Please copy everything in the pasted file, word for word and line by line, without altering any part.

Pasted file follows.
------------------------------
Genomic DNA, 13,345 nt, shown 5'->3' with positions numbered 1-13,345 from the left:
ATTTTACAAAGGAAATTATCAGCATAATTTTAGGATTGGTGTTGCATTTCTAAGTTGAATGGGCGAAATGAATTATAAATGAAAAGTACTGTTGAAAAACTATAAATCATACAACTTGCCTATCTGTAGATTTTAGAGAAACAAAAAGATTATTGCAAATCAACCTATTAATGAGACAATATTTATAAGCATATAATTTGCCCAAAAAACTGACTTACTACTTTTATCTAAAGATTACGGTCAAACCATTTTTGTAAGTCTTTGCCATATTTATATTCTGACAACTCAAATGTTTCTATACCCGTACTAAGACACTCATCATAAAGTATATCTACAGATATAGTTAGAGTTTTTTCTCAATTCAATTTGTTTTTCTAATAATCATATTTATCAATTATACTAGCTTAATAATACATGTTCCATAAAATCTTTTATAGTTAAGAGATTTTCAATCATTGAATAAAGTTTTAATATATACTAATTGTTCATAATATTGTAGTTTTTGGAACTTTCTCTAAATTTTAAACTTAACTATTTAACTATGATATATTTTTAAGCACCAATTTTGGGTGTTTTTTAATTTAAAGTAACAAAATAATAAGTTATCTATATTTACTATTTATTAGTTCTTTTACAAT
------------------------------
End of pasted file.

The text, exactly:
Genomic DNA, 13,345 nt, shown 5'->3' with positions numbered 1-13,345 from the left:
ATTTTACAAAGGAAATTATCAGCATAATTTTAGGATTGGTGTTGCATTTCTAAGTTGAATGGGCGAAATGAATTATAAATGAAAAGTACTGTTGAAAAACTATAAATCATACAACTTGCCTATCTGTAGATTTTAGAGAAACAAAAAGATTATTGCAAATCAACCTATTAATGAGACAATATTTATAAGCATATAATTTGCCCAAAAAACTGACTTACTACTTTTATCTAAAGATTACGGTCAAACCATTTTTGTAAGTCTTTGCCATATTTATATTCTGACAACTCAAATGTTTCTATACCCGTACTAAGACACTCATCATAAAGTATATCTACAGATATAGTTAGAGTTTTTTCTCAATTCAATTTGTTTTTCTAATAATCATATTTATCAATTATACTAGCTTAATAATACATGTTCCATAAAATCTTTTATAGTTAAGAGATTTTCAATCATTGAATAAAGTTTTAATATATACTAATTGTTCATAATATTGTAGTTTTTGGAACTTTCTCTAAATTTTAAACTTAACTATTTAACTATGATATATTTTTAAGCACCAATTTTGGGTGTTTTTTAATTTAAAGTAACAAAATAATAAGTTATCTATATTTACTATTTATTAGTTCTTTTACAAT